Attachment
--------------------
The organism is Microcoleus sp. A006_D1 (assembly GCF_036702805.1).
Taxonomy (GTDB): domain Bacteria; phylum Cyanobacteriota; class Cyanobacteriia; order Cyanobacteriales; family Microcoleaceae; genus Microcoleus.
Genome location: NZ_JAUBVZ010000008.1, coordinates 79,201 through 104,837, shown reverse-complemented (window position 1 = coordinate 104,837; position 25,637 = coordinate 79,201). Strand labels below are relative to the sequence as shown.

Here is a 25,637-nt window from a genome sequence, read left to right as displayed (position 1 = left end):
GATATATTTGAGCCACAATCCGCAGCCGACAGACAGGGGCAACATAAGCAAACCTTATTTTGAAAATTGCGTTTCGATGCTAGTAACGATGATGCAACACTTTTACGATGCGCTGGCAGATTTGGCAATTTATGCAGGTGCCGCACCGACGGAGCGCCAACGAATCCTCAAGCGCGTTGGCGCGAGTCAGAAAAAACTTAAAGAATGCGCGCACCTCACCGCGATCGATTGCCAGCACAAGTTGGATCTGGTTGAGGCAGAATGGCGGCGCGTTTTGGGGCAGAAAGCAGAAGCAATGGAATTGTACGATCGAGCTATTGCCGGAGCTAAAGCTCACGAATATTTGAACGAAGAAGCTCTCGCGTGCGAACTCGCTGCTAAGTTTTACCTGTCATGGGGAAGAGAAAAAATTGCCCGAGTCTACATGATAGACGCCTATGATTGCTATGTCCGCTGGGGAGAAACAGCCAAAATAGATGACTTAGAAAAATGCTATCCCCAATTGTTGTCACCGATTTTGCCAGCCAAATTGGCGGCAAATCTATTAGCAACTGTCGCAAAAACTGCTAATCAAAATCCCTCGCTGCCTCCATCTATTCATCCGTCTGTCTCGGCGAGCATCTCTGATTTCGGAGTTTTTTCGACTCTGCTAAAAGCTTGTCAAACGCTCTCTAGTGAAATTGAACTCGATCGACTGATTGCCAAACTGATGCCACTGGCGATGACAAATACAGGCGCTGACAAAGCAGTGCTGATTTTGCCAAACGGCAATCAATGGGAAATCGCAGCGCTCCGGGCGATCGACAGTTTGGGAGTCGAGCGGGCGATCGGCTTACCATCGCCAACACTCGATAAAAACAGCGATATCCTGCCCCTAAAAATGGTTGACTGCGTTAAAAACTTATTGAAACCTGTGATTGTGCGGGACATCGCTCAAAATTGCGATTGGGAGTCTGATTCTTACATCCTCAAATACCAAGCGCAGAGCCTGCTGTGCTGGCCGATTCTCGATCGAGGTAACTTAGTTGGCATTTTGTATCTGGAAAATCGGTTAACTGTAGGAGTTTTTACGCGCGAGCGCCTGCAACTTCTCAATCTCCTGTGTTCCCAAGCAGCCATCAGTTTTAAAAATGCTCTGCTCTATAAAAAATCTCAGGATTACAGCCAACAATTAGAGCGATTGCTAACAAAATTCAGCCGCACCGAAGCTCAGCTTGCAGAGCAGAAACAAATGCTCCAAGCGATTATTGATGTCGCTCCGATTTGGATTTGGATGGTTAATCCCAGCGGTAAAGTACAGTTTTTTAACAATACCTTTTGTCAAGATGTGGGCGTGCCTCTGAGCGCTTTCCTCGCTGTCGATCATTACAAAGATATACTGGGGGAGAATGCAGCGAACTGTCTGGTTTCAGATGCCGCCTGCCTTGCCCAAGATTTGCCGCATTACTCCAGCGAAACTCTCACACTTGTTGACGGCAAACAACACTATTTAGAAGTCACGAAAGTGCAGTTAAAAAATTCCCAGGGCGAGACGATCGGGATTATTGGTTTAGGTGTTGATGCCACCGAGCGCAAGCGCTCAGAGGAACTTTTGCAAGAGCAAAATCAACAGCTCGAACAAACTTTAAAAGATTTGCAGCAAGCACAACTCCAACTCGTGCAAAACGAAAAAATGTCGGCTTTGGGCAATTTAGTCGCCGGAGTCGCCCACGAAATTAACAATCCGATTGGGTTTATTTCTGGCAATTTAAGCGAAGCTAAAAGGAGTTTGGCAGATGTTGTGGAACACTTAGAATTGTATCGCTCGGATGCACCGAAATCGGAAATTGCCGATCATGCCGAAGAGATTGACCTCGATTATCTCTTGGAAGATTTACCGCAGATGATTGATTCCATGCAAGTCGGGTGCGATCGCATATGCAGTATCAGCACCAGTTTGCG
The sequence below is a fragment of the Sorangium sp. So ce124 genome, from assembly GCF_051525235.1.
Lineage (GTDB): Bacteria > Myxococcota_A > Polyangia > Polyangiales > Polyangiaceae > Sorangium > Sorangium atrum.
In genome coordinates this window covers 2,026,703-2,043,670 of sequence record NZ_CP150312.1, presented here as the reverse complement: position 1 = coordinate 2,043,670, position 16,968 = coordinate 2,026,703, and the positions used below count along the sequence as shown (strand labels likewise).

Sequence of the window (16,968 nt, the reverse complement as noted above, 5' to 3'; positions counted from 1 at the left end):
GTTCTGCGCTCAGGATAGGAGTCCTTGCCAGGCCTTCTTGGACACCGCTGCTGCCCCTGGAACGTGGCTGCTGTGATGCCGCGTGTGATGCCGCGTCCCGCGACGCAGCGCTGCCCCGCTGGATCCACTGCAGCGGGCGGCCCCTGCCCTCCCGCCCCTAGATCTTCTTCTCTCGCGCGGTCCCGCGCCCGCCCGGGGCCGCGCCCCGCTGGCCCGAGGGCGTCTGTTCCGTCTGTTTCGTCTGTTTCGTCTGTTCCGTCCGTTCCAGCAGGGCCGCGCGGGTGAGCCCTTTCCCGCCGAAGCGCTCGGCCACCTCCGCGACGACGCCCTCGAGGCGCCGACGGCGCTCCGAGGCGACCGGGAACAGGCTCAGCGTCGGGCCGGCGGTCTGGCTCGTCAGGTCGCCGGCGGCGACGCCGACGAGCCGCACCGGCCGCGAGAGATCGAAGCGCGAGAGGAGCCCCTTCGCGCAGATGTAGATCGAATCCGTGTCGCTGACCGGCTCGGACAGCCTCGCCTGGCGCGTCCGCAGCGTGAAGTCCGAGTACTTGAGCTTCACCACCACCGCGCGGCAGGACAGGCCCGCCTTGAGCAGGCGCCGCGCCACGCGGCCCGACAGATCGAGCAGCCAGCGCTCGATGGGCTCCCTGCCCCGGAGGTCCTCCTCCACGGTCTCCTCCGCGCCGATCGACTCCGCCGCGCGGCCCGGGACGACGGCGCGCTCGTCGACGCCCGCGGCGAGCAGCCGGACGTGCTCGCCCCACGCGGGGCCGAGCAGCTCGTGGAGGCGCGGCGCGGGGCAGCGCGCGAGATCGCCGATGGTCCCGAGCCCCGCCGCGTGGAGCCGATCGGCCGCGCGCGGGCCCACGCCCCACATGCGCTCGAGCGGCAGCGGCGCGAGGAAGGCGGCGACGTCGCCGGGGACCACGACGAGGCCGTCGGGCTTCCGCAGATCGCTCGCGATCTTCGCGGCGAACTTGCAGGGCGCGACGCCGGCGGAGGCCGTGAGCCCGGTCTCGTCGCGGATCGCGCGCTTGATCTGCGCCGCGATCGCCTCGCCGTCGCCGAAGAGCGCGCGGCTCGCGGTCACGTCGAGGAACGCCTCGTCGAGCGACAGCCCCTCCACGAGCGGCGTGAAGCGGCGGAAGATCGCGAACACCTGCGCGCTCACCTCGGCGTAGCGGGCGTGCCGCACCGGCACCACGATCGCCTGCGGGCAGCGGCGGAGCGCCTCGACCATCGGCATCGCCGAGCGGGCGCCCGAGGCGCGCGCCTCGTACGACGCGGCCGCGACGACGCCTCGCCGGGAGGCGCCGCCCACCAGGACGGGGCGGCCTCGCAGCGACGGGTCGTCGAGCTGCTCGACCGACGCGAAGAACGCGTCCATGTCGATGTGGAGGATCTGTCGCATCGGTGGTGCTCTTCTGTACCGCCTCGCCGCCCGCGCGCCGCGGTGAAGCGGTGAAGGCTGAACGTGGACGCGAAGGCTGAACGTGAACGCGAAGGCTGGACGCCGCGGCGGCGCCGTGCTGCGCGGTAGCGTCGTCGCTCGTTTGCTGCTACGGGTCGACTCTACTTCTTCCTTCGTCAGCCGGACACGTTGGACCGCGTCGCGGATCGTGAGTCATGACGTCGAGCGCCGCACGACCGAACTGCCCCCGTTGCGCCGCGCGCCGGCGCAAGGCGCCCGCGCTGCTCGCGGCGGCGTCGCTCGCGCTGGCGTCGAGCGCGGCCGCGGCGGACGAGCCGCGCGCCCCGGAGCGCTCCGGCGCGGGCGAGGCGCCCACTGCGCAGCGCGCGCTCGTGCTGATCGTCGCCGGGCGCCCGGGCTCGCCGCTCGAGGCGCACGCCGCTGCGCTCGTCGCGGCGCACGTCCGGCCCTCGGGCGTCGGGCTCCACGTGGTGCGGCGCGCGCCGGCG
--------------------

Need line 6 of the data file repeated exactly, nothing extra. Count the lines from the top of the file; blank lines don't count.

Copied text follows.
The sequence below is a fragment of the Sorangium sp. So ce124 genome, from assembly GCF_051525235.1.